The Belarusian Foreign Ministry said Friday it had canceled existing press accreditation of all journalists working for foreign media organizations in Belarus.
The ministry said in a statement that Belarus was "updating" the procedures for accreditation as current media regulations were "outdated."
However, the new rules come as critical media coverage of Belarus increases amid violent crackdowns on protests against the government of President Alexander Lukashenko and international sanctions being imposed on Belarusian officials.
"It is an absurd suggestion that every single journalist who works for a foreign media organization should have their accreditation withdrawn and then reissued under new rules," said DW Editor-in-Chief Manuela Kasper-Claridge.
Minsk's new 'information security'
"The only possible explanation is that the Belarusian government fears independent media and is using every possible trick to prevent independent reporting," Kasper-Claridge added.
Journalists will be allowed to reapply for press accreditation on Monday under a "streamlined" system, according to the ministry statement.
The ministry also leaves the door open for more curbs on foreign media, emphasizing that the most important job of the new Belarusian "information security" policy is to ensure the country's "information sovereignty."
"In the present situation, we must exercise our sovereign right to apply the necessary protective measures," according to Belarusian authorities.
DW's Kasper-Claridge said the move was "utterly shameful and must be stopped immediately."
"The accreditation system must be made fair and transparent," she said.
The Foreign Ministry also said it compiled a list of people barred from entering Belarus as part of retaliatory sanctions against the European Union.
The ministry said it was introducing "counter sanctions" as a "reciprocal" measure after the EU adopted restrictions Friday against members of Lukashenko's regime.
Officials in Minsk said they would not disclose which EU officials were targeted.
Belarus' ambassadors revoked for 'consultations'
Minsk also recalled its ambassadors from Poland and Lithuania for "consultations" and invited the Polish and the Lithuanian ambassadors in Belarus to "follow this example."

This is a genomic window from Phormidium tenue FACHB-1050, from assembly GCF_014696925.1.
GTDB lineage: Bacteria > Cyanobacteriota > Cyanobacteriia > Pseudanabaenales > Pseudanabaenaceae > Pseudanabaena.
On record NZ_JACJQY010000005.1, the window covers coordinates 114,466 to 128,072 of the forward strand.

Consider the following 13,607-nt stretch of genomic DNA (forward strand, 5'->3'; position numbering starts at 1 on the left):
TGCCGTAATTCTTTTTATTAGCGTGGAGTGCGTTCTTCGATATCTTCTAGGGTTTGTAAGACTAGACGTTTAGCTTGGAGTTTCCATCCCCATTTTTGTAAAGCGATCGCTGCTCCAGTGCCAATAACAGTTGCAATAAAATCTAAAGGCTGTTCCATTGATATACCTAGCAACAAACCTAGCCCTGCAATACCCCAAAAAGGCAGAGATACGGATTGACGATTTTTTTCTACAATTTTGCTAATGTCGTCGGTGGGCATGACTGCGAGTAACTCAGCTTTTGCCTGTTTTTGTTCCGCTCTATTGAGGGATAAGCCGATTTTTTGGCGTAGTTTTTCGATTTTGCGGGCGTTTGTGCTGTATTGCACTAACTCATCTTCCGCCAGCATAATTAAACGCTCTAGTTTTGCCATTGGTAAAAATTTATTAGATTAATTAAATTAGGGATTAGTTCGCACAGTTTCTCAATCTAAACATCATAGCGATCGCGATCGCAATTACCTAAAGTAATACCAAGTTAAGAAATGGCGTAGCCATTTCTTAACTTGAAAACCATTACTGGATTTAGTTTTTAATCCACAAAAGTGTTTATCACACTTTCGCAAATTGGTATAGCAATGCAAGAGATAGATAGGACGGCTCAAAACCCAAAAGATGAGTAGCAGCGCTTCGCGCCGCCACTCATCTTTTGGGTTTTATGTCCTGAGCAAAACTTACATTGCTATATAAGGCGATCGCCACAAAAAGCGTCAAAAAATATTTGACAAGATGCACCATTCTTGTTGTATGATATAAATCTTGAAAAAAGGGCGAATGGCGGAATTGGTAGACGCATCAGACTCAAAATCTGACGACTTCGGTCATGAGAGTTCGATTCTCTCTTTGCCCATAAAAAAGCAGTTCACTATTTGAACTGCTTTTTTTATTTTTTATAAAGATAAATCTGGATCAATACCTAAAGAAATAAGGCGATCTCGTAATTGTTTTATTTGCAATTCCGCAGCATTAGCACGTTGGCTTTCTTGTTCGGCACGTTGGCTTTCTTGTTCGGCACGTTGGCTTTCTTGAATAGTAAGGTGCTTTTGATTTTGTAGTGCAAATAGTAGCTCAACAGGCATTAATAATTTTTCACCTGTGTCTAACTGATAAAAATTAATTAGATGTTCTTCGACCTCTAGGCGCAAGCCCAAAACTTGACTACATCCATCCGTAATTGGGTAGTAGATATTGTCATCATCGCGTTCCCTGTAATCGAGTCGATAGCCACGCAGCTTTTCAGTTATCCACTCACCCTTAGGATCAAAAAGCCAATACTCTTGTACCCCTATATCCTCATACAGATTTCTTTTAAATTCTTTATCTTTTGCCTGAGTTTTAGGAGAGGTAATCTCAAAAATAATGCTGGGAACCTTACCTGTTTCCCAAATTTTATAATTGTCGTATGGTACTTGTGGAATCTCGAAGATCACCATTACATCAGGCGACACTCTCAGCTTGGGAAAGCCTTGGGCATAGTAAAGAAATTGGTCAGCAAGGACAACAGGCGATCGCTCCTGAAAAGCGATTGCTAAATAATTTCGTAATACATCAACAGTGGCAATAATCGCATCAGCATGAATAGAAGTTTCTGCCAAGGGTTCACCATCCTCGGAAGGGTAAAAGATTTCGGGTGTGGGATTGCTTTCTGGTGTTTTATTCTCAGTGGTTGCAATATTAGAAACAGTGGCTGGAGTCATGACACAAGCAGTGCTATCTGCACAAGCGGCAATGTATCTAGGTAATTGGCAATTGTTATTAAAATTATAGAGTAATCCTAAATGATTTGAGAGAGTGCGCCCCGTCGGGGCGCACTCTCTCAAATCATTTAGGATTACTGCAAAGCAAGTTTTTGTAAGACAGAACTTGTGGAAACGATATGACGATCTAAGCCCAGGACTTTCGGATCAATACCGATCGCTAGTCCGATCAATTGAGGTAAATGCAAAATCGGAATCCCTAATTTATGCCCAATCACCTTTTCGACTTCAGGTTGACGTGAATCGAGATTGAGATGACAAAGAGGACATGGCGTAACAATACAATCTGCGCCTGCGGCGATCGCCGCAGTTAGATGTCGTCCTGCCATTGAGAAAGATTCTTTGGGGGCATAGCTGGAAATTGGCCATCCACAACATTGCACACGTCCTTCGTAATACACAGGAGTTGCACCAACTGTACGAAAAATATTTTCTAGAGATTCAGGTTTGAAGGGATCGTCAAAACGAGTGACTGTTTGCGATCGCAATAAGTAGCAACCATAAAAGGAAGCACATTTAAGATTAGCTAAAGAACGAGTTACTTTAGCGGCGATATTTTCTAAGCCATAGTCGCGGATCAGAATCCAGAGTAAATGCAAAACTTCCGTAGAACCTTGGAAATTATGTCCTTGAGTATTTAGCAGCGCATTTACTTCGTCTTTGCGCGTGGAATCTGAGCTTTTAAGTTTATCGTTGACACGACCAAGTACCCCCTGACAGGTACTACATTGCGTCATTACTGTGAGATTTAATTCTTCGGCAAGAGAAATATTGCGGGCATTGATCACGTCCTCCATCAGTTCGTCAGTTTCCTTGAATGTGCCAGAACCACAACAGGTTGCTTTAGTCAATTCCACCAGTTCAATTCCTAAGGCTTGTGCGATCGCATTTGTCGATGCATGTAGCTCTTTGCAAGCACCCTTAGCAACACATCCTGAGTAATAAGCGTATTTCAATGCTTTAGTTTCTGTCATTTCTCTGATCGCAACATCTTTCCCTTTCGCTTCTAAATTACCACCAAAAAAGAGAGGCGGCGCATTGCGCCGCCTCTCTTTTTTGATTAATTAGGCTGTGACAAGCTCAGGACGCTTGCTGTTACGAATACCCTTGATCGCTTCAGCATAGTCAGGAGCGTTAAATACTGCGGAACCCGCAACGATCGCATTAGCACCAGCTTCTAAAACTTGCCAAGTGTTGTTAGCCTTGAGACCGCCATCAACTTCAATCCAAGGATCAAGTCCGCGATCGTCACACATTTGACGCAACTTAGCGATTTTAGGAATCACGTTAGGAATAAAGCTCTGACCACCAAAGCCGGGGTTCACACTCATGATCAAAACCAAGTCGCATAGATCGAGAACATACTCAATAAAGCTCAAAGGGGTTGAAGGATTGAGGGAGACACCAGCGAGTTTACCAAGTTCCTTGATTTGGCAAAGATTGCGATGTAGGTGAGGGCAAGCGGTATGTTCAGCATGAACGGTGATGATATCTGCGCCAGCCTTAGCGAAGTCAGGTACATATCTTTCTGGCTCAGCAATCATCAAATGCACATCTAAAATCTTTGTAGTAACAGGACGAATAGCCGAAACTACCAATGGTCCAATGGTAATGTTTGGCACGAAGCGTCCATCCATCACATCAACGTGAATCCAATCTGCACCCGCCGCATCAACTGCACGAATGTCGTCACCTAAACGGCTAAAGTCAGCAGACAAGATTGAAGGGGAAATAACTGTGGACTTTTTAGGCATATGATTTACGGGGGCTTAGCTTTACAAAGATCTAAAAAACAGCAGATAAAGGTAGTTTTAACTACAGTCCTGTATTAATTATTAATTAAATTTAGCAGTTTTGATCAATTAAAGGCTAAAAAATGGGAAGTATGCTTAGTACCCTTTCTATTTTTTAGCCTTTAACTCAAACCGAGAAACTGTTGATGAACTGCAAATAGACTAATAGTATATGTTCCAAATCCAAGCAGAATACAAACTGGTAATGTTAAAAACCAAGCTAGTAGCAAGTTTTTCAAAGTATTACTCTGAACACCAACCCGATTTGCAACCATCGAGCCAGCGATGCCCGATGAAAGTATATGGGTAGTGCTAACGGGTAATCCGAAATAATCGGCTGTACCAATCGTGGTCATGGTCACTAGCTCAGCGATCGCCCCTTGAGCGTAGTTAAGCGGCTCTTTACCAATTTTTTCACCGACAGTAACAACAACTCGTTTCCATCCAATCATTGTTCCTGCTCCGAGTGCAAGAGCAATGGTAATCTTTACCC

The rebuke is due to "unambiguously destructive activity" from those countries during the current crisis, according to the Belarusian officials.
The Belarusian Foreign Ministry has also asked the two EU countries to reduce staff stationed at their embassies in Minsk. However, neither Poland nor Lithuania intend to cut staff at their embassies in Minsk, Lithuanian Foreign Minister Linas Linkevicius told reporters later on Friday.
"We are not going to summon our ambassadors for consultations, and we will definitely not do anything to reduce personnel," he told reporters in Vilnius.
"If the advice becomes a request, then we will take appropriate measures."
EU sanctions hit Lukashenko allies
Earlier on Friday, after weeks of deadlock, EU leaders agreed on a sanctions regime in response to a brutal crackdown on protestersfollowing a controversial election the EU has said was rigged to give Lukashenko 80% of the vote.
Some 40 Belarusian officials have been targeted with travel bans and asset freezes, although Lukashenko is not on the list.
The officials on the list are those the bloc accuses of falsifying the election outcome and being behind the violent crackdown on protesters in the aftermath of the August 9 nationwide ballot.
Moscow defends Minsk
The Kremlin sprang to the defense of its ally Belarus, criticizing the EU sanctions.
"In general we are very, very negative about the sanctions policy... this is more a manifestation of weakness than strength," Russian President Vladimir Putin's spokesman Dmitry Peskov told reporters.
wmr,jsi/dj (Reuters, AFP)